While the conflict in the Middle East may have kept travel to Kuwait off the tourist radar, Kuwait is a safe and peaceful country waiting to be discovered.
Bordering Iraq and Saudi Arabia, Kuwait is as oil-rich as its glitzier neighbours but despite the modern facade of Kuwait City, still delivers an authentic Arab experience unique in the region in this day and age.
Located in of one of the most ancient and contested corners of the world, Kuwait holds a certain intrigue for the traveller. Far enough away from the major Gulf travel hubs such as Dubai and Doha to the south, fewer tourists make it here, but that doesn’t mean there is little to do in Kuwait.
While mostly an oasis of desert plains, visitors to Kuwait will be surprised by the attractions on offer as well a deep and fascinating history, a heritage dating back to antiquity that still permeates the everyday lives of the people living in the desert oasis. Excellent museums and galleries, a fascinating souq, even a corniche with beaches and lively restaurants.
Kuwait offers the rare opportunity of an entirely new cultural experience, which for the traveller can be both a blessing and a curse. While some of the cultural guidelines may be challenging for some, the unique opportunity to experience one of the oldest countries in the world is a reward in itself.
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Some Facts About Kuwait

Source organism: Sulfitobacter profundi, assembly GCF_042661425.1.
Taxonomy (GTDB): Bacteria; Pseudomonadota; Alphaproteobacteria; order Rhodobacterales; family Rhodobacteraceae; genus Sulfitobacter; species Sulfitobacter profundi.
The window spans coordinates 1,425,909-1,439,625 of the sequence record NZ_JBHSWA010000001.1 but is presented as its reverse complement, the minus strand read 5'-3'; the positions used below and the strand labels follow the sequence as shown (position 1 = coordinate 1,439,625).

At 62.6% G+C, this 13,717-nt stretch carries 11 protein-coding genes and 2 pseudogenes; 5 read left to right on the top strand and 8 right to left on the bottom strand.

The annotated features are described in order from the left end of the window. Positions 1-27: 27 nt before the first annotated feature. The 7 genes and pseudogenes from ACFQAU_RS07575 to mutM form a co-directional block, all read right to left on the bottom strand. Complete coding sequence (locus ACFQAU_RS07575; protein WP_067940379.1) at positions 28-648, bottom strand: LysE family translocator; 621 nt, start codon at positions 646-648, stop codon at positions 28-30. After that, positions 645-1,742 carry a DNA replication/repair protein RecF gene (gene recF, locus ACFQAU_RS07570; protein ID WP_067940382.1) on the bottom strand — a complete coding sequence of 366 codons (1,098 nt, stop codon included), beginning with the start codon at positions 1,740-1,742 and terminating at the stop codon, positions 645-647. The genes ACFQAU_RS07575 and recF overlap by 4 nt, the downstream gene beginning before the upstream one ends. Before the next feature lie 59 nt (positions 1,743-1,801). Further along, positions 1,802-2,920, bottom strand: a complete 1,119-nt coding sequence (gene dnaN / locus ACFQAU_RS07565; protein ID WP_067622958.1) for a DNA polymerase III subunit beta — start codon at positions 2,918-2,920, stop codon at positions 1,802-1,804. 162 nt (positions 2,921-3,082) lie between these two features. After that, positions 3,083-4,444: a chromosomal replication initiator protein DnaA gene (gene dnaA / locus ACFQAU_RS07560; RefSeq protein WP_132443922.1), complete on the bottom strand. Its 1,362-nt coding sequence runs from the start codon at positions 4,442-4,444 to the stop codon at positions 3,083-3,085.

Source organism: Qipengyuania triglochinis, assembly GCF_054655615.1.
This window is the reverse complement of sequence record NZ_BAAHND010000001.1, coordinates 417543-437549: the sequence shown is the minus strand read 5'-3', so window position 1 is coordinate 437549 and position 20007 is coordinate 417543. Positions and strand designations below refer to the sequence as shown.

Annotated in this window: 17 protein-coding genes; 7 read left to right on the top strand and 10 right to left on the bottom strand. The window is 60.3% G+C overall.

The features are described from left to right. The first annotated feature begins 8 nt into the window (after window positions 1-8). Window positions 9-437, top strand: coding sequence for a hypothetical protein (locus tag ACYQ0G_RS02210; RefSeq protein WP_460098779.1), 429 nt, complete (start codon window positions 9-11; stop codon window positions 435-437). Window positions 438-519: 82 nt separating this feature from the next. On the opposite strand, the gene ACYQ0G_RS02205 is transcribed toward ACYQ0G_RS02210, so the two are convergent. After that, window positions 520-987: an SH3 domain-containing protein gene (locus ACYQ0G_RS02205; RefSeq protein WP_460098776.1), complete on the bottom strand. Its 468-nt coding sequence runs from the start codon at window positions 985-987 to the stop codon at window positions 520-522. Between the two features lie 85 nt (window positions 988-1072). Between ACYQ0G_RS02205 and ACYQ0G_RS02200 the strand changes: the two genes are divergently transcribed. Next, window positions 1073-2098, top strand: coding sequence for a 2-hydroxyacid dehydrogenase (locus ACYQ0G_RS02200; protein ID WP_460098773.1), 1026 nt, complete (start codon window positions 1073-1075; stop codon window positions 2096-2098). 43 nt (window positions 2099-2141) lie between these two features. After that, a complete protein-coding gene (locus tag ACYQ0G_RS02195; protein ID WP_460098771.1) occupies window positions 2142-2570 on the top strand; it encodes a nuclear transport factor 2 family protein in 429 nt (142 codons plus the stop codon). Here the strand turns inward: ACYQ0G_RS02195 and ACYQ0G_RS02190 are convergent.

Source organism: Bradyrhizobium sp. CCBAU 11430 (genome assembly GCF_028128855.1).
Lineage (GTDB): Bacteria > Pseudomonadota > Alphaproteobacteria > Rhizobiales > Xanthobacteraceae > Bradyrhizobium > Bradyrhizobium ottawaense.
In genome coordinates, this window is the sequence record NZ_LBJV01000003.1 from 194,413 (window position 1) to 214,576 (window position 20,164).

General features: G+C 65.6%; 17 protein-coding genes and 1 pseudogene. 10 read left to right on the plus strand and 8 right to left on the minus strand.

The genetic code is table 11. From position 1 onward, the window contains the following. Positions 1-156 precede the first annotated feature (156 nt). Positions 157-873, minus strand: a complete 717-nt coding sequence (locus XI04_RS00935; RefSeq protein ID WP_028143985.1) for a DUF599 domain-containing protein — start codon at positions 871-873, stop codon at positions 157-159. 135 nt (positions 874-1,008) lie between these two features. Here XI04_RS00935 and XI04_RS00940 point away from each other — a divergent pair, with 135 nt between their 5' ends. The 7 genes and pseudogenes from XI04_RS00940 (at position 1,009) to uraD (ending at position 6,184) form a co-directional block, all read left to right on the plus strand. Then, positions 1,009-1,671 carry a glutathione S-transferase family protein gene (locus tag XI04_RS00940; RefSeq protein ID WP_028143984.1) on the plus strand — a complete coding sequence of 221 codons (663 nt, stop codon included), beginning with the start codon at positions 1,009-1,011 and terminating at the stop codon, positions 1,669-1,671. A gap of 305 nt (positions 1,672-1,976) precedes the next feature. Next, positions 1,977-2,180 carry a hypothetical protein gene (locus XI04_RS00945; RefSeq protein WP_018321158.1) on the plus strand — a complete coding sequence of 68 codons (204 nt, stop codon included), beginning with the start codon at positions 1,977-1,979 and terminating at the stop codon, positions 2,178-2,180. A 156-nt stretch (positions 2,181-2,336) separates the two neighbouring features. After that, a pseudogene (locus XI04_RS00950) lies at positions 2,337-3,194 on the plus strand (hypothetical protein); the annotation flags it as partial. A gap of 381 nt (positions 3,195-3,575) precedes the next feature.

- Kuwait, one of the smallest countries in the world with a population of a little over four million people roughly 70% of which are expatriates.
- The capital city is Kuwait City and their currency the Kuwait Dinar fetches the world’s highest value in foreign exchange.
- Kuwait is ranked as the fourth wealthiest country in the world by the World Bank. Their wealth comes mostly from oil.
To travel to Kuwait as a tourist, you will need a visa. For American tourists, you will have to apply online for a Kuwait visa for US citizens.
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Things to Do in Kuwait
Kuwait City is relatively modern, and in certain areas, culturally progressive. Galleries, museums, memorials, and strikingly beautiful centuries-old mosques abound.
In a nation entirely without alcohol due to strongly held religious beliefs, there is still a good offering of nightlife entertainment in Kuwait City. Clubs centred around music, dancing, eating, and smoking shisha provide a unique experience.
While it is not uncommon to see luxury sports cars drag racing in the city streets at night, official drag races are popular at arcade style venues.